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The only clean way to make H2 is to crack water, which is even MORE energy intensive than cracking hydrocarbons. If the energy you use to crack that water is derived from fossil fuels, what are you gaining? Nothing, in fact, you're digging a deeper hole.

There is work under way now to develop ways of producing hydrogen as cheaply as gasoline. The transportation and storage will aslo be solvable. In the end it may be as cheap as gasoline is now, or it may cost 5 times as much, but even in that case, it's a win. Petroleum is running out.

And when will this technology reach maturity? When it does, if it does, by all means, fire up the hydrogen cars.

Until then, it is insanity to assume this is anything more than an interesting alternative that may be available in 50 years or so. What do we do in the mean time?

Petrol is running out, it isn't running out tomorrow. There is no need to act like Chicken Little here. The sky may be falling, but it's going to take a long time to impact.

The problem must be approached in a logical and economical fashion. H2 does not fit that picture today. Get back to me in a few decades. 

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Making H2 from water from hydro or nuclear or wind or solar power would be cleaner than what we do now, but that's NOT the sort of infrastructure we have in place. It would be impractical and inefficient to replcace such.

Irrelevant that's the petrolum industries problem. All it means, is we need a new industry. Petroleum is running out.

Are you insane? You talk as if changing the way the world powers itself is a simple manner, if only money weren't an object. Money IS a object though. Economics MUST be considered here, as well as the time it would take to make such a transition and the fact that what we'd be transitioning to is not a mature technology.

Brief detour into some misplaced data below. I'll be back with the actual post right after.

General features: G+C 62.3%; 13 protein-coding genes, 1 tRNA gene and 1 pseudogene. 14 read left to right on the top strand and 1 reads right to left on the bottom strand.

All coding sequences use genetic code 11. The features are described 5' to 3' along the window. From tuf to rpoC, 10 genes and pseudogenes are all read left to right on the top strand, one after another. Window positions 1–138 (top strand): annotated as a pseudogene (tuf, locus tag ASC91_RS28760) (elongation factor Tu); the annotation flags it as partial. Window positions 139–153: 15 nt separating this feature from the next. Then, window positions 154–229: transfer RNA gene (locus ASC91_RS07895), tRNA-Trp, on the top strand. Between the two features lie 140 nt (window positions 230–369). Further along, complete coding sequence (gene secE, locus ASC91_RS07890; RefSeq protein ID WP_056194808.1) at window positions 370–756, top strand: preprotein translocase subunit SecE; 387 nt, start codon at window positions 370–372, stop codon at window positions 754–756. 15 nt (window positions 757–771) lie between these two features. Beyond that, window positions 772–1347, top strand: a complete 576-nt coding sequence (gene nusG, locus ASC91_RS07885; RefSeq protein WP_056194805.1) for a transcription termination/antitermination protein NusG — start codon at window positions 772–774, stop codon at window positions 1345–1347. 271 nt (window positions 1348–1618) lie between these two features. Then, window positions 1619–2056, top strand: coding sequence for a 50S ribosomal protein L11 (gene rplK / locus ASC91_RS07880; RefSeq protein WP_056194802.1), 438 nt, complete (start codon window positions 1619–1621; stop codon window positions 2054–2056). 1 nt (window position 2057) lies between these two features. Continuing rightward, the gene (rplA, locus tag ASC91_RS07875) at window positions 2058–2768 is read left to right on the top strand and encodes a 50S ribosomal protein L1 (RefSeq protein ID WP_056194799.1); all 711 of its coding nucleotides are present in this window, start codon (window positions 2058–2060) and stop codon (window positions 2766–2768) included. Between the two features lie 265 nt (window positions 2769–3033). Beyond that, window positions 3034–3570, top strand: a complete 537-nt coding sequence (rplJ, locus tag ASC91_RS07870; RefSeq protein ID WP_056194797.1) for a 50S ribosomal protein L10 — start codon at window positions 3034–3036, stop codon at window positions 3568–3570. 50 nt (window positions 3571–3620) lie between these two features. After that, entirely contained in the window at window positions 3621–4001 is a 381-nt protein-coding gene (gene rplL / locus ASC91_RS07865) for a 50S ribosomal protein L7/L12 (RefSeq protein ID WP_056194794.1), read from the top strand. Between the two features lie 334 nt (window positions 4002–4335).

If wind or solar or H2 were economically viable compared to fossil fuels, we'd have a hell of a lot more companies using and selling power from said sources. We don't. This should tell you something.

It takes time for a technology to prove itself and become economical. When Ford rolled out his first motor cars it took decades for people to give up their horses.

You don't seem to have a realistic concept of how technolgy is implemented or the practical considerations involved.

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Oil refineries can easily make the switch to ethanal or biodiesle production, without us having to build nuke plants or develope fusion.

Great! Now, where will all this ethanol come from?

Corn, sugar cane, wood, pretty much any organic matter.

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Think land mass required to produce the high sugar crops needed (got a contient we don't need somewhere?), not about ethanal produced from petroleum extraction.

That is a concern, but considering how much land we really do have and how much organic material we simply landfill when we could turn it into fuel, it does become a realistic and logical interim solution.

Have you any idea of the area solar arrays would require to replace existing coal fired power plants?

Space is something we do have an adundance of now, but like anything else, it will eventually be at a premium - just the the petrolium you keep reminding me is running out.

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I'm not saying solving the problem is going to be cheap or easy, but bandaids are not a solution, they are only buying time. Petroleum is running out.

Time is what we need though. Time to develope truely clean and truely economic alternatives. Time to let these technologies mature.

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Solar and wind power generation is frankly not capable of supplying the power we would need to make such a switch, not now or in the very near future anyway. This is not the case for things like oil or natural gas, etc.

Yes, it can't produce engough yet. We don't have the infrastructure - that doesn't mean we shouldn't look to develop it.

I never said we shouldn't work to develop it, quite the opposite. I said we shouldn't implement it until it is economical and feasible to do so - that will be when the technology is mature and proven. 

 

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Oil and natrual gas are still petroleum based. Petroleum is running out.

My patience is running out.